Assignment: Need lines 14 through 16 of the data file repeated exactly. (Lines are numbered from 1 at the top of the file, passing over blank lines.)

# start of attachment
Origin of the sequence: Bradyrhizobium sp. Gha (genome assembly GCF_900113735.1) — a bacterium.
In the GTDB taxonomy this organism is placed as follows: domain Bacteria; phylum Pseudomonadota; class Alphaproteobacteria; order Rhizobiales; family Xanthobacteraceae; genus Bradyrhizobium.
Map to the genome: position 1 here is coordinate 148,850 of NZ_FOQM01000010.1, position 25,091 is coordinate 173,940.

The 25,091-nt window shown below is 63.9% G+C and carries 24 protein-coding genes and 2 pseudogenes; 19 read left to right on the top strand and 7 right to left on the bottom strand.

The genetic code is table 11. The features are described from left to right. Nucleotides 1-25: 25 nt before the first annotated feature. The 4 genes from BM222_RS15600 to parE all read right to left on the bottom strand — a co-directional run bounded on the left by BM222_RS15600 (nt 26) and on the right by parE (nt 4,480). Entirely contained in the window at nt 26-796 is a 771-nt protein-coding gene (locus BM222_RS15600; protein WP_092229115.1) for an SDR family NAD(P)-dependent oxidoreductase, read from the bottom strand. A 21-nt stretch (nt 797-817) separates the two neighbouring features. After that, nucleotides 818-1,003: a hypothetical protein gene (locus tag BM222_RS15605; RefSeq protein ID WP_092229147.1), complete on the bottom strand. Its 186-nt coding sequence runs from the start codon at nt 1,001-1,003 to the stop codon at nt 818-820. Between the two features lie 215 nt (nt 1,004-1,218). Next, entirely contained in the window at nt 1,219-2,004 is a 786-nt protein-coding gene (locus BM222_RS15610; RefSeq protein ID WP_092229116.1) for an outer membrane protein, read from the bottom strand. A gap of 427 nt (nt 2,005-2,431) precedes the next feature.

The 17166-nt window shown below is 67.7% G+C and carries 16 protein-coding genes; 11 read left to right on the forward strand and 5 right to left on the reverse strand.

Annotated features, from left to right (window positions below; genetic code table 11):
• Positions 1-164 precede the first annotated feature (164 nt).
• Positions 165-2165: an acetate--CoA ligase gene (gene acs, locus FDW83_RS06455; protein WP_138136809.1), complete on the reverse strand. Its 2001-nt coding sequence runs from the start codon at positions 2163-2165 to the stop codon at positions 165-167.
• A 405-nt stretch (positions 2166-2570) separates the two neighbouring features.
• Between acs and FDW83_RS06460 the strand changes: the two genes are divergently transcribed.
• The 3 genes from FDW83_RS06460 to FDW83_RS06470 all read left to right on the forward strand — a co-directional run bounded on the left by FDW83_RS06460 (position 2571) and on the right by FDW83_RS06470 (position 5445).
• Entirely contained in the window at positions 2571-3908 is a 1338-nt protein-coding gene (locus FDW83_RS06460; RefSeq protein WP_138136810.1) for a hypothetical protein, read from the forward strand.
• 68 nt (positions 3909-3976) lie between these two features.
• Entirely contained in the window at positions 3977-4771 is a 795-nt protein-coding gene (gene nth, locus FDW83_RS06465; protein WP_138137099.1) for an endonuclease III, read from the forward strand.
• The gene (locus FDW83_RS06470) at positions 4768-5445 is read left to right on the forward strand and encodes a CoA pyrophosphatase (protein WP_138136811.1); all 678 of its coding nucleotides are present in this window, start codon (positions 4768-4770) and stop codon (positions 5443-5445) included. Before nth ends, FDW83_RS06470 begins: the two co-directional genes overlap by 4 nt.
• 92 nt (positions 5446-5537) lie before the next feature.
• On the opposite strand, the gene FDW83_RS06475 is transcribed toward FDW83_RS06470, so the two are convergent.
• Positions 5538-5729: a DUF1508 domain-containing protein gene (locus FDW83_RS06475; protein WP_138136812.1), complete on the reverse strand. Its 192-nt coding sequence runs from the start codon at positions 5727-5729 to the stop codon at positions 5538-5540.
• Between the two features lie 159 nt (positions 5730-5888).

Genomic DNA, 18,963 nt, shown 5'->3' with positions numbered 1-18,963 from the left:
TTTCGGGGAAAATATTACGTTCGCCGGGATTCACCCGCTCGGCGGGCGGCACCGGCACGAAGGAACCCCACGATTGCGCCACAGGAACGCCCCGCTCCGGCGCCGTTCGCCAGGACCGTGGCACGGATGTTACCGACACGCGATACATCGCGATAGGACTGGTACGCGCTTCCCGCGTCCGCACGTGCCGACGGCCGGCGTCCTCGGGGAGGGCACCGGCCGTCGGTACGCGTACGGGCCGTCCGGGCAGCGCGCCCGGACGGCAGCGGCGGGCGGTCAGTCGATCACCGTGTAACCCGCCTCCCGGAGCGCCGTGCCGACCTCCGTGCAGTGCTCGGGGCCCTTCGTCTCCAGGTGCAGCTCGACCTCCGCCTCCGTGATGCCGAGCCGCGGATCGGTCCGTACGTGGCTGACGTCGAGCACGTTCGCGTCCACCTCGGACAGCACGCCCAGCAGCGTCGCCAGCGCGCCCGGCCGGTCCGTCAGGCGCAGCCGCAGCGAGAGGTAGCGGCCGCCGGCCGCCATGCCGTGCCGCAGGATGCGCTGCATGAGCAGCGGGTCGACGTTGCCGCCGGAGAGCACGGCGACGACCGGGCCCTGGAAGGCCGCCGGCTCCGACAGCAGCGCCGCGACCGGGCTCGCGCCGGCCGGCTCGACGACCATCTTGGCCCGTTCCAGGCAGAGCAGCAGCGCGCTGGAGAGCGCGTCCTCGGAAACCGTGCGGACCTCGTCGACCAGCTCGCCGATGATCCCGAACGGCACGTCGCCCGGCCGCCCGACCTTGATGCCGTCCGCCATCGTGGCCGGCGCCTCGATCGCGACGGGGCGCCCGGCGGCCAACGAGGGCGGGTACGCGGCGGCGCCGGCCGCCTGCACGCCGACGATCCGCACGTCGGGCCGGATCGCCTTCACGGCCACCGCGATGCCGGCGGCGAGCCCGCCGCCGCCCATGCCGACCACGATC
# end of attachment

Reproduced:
• 68 nt (positions 3909-3976) lie between these two features.
• Entirely contained in the window at positions 3977-4771 is a 795-nt protein-coding gene (gene nth, locus FDW83_RS06465; protein WP_138137099.1) for an endonuclease III, read from the forward strand.
• The gene (locus FDW83_RS06470) at positions 4768-5445 is read left to right on the forward strand and encodes a CoA pyrophosphatase (protein WP_138136811.1); all 678 of its coding nucleotides are present in this window, start codon (positions 4768-4770) and stop codon (positions 5443-5445) included. Before nth ends, FDW83_RS06470 begins: the two co-directional genes overlap by 4 nt.